FREEDOM OF EXPRESSION (US SUPREME COURT)
The case arose in 1983 when the principal of
When editors Cathy Kuhlmeier and Leslie Smart went to court on grounds that their First Amendment rights had been violated, the district court upheld the school, but the US Court of Appeals for the Eighth Circuit ruled for the students. Then the US Supreme Court, by 5-3, declared that the principal had a "valid educational purpose" for censoring the paper. The opinion written by Justice White maintained that "A school need not tolerate student speech that is inconsistent with its basic educational mission, even though the government could not censor similar speech outside the school...Educators do not offend the First Amendment by exercising editorial control over the style and content of student speech in school-sponsored expressive activities so long as their actions are reasonably related to legitimate pedagogical concerns."
In its decision, the Supreme Court majority stated that it is not overturning its "Tinker standard." Individual students still have the right to express their personal views on school premises. But, the court said, school officials do have the authority to regulate "school-sponsored publications, theatrical productions, and other expressive activities that students, parents, and members of the public might reasonably perceive to bear the imprimatur of the school. These activities may fairly be characterized as part of the school curriculum, whether or not they occur in a traditional classroom setting, so long as they are supervised by faculty members and designed to impart particular knowledge or skills to student participants and audiences."
In his dissent, Justice William Brennan did not buy the argument that there should be a difference between individual student expression protected by the Tinker standard and "school-sponsored expression." Calling the principal's action a case of "brutal censorship," he declared, "Censorship...in no way furthers the curricular purposes of a student newspaper, unless one believes that the purpose of the school newspaper is to teach students that the press ought never report bad news, express unpopular views, or print a thought that might upset its sponsors...The Court opens its analysis in this case by purporting to reaffirm Tinker's time-tested proposition that public-school students 'do not shed their constitutional rights to freedom of speech or expression at the schoolhouse gate.' That is an ironic introduction to an opinion that denudes high-school students of much of the First Amendment protection that Tinker itself prescribed. Instead of 'teach(ing) children to respect the diversity of ideas that is fundamental to the American system,' and 'that our Constitution is a living reality, not parchment preserved under glass,' the Court today 'teach(es) youth to discount important principles of our government as mere platitudes.' The young men and women of Hazelwood East expected a civics lesson, but not the one the Court teaches them today."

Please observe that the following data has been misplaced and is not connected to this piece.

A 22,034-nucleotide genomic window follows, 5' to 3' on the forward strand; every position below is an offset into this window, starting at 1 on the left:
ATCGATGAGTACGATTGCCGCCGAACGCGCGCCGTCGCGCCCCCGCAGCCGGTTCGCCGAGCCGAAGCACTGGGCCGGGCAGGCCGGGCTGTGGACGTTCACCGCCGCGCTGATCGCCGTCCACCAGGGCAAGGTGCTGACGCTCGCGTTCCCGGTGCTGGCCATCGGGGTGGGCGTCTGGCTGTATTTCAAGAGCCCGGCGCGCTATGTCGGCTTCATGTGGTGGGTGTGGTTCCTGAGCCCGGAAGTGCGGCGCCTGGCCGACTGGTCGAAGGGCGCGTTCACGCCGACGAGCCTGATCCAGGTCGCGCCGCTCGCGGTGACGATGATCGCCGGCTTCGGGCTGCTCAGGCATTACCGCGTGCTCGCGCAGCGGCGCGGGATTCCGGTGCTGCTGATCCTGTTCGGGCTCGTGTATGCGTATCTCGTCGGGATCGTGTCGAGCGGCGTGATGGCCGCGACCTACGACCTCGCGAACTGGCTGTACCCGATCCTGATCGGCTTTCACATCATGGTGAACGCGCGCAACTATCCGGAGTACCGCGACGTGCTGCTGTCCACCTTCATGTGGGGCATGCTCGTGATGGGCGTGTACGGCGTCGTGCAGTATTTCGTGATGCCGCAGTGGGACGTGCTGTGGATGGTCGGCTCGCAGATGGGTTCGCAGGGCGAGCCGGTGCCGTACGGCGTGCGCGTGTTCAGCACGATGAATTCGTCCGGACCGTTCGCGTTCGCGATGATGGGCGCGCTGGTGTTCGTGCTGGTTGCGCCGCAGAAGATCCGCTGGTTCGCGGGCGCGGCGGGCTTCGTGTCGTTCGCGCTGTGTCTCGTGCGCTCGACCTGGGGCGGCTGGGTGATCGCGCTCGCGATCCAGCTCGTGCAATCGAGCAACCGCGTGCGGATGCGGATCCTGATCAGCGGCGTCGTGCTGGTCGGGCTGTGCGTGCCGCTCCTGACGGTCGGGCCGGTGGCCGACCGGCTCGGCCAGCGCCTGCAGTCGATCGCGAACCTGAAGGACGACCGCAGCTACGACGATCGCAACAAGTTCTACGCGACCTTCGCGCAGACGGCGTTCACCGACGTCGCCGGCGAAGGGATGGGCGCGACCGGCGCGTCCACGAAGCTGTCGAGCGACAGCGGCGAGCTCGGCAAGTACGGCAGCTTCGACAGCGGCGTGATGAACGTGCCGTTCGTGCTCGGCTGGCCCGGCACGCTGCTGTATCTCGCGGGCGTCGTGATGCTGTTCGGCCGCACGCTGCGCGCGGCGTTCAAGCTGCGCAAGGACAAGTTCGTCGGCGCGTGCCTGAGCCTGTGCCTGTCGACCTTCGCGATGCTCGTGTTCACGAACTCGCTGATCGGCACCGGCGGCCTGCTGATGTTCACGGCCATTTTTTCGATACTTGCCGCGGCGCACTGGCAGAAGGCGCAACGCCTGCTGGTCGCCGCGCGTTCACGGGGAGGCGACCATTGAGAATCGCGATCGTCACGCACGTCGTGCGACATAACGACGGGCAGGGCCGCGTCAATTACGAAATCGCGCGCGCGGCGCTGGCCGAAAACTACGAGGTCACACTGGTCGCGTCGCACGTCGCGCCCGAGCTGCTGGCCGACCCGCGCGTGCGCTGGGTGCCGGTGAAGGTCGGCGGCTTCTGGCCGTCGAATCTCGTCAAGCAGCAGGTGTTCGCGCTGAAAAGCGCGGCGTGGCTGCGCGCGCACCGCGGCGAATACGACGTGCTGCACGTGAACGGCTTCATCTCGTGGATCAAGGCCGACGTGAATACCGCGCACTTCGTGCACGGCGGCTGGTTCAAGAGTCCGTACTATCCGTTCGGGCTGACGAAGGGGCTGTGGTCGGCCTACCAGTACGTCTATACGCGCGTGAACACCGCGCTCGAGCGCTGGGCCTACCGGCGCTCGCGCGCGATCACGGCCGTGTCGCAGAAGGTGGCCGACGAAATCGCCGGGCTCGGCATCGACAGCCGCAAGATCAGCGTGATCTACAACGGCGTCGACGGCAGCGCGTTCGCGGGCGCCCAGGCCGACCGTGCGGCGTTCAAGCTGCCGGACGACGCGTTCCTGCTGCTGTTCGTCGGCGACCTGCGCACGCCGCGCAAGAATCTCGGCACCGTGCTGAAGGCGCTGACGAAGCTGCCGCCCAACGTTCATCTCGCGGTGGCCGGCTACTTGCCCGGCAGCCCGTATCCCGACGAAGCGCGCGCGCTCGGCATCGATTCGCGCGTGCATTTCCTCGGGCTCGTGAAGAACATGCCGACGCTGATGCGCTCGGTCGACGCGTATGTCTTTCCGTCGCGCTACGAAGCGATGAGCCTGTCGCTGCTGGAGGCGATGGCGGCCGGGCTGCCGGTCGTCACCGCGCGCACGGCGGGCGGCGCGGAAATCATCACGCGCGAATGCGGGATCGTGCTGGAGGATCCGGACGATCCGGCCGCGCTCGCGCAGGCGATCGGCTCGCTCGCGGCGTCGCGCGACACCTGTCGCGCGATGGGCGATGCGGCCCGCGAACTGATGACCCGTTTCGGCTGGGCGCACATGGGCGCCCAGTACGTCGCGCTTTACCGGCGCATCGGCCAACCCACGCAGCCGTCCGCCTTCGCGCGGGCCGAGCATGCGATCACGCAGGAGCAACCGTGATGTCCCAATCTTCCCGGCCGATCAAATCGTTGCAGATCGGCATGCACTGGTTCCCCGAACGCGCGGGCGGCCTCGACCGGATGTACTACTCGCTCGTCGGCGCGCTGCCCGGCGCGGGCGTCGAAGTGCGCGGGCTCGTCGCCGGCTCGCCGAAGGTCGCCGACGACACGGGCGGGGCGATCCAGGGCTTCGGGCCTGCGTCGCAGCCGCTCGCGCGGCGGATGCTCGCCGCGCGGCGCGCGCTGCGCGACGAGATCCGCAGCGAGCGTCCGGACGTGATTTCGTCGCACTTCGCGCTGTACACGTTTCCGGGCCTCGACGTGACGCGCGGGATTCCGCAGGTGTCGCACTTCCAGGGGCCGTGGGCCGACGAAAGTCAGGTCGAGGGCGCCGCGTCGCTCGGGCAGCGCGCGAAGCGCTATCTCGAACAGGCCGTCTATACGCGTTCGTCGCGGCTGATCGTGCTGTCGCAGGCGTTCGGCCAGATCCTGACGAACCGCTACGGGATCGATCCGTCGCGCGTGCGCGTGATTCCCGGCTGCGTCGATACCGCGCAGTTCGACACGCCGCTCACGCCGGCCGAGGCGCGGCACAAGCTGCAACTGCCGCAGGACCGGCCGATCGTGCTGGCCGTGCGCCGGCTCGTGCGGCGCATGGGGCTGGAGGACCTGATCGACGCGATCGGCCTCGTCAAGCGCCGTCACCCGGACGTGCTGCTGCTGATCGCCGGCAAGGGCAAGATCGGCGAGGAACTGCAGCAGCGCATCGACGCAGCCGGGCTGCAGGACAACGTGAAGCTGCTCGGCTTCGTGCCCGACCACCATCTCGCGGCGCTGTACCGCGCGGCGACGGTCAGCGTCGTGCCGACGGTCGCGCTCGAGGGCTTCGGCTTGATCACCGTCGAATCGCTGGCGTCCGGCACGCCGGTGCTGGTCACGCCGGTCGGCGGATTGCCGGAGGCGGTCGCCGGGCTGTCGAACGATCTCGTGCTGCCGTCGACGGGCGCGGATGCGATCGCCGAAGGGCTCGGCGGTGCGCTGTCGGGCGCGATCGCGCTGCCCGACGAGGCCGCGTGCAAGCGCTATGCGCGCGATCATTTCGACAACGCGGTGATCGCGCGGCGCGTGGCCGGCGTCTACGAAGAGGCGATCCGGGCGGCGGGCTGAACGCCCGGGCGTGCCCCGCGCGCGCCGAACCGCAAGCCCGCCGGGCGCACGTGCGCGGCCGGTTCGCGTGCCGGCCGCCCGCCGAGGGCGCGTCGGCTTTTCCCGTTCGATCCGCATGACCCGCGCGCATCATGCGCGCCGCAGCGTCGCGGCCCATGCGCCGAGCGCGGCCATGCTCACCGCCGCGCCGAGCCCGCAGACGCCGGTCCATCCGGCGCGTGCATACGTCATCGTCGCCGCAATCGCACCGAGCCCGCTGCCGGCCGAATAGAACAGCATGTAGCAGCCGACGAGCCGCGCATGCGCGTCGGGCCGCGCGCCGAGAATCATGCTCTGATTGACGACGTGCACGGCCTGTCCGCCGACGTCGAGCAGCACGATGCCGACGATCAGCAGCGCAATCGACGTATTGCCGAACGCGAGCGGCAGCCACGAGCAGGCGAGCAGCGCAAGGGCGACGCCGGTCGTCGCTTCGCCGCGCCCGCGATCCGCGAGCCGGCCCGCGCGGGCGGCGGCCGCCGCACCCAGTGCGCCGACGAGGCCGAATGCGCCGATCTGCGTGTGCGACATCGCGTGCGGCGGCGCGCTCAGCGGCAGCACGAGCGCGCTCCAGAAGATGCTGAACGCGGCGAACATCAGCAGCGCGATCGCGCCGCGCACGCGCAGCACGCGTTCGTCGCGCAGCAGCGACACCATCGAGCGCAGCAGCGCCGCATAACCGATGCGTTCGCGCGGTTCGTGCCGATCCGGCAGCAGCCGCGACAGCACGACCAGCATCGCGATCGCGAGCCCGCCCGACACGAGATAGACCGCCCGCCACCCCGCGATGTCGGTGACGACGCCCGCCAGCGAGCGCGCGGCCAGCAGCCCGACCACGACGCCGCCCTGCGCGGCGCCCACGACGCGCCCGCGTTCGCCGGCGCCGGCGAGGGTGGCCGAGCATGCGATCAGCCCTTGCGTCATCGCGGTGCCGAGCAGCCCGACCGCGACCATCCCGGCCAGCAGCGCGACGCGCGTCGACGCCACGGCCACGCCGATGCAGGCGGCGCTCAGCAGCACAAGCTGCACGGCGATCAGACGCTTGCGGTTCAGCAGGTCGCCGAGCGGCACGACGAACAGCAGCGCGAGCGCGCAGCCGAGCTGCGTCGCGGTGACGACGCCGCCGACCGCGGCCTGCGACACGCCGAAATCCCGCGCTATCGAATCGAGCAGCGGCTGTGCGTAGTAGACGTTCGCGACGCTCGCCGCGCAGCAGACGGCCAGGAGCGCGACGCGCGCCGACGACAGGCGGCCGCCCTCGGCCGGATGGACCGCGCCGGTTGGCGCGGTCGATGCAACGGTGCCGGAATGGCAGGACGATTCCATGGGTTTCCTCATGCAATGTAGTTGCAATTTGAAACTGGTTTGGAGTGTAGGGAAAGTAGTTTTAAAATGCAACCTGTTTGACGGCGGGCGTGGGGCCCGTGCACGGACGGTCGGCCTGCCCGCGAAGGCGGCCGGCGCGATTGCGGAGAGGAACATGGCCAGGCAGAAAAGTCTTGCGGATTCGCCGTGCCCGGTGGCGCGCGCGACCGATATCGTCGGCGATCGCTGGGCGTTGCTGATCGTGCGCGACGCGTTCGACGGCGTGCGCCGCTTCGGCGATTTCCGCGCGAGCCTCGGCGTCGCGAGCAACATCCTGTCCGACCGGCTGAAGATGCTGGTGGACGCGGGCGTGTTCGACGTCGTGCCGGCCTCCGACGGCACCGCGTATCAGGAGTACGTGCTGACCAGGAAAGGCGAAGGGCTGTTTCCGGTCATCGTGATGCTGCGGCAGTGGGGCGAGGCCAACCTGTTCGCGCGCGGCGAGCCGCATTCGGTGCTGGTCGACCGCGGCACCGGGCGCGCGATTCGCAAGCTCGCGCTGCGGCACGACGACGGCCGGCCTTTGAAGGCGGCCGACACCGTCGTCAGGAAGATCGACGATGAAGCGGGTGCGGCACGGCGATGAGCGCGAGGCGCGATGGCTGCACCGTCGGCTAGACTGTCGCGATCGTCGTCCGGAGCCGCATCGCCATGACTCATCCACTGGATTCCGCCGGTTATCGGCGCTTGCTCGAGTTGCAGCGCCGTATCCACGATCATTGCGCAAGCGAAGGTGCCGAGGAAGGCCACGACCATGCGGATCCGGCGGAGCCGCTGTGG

FREEDOM OF EXPRESSION
A panel of the US Court of Appeals for the Eighth Circuit ruled in 2009 that school officials in Farmington High School were justified in suspending students who wore Confederate flag clothing in violation of school policy. In 1995 the school adopted a policy prohibiting "dress that materially disrupts the educational environment." Confederate flags and symbols were specifically barred in 2005 after several racially-charged incidents aimed at the small number of Black students. The court upheld the district court ruling which said that school officials had not violated the First Amendment "because they had reason to believe that students displaying the Confederate flag would cause a substantial and material disruption."
(The US Court of Appeals for the Eighth Circuit has jurisdiction in Arkansas, Iowa, Minnesota, Nebraska, North Dakota and South Dakota as well as Missouri.)
FREEDOM OF EXPRESSION ON THE INTERNET
A federal district court has denied the request of the Hannibal Public School District that it dismiss a student's claims that his First Amendment rights had been violated. The court said the school failed to prove that the emails the student sent to a friend from off campus contained "true threats" which were not protected by the First Amendment. After hearing about the emails, school authorities had suspended the student for 10 days.
In 2007, a federal judge ruled in favor of Farmington High School officials who prevented students from wearing clothing featuring a confederate flag. The judge stated that the clothing could be banned because of racially motivated incidents at the school.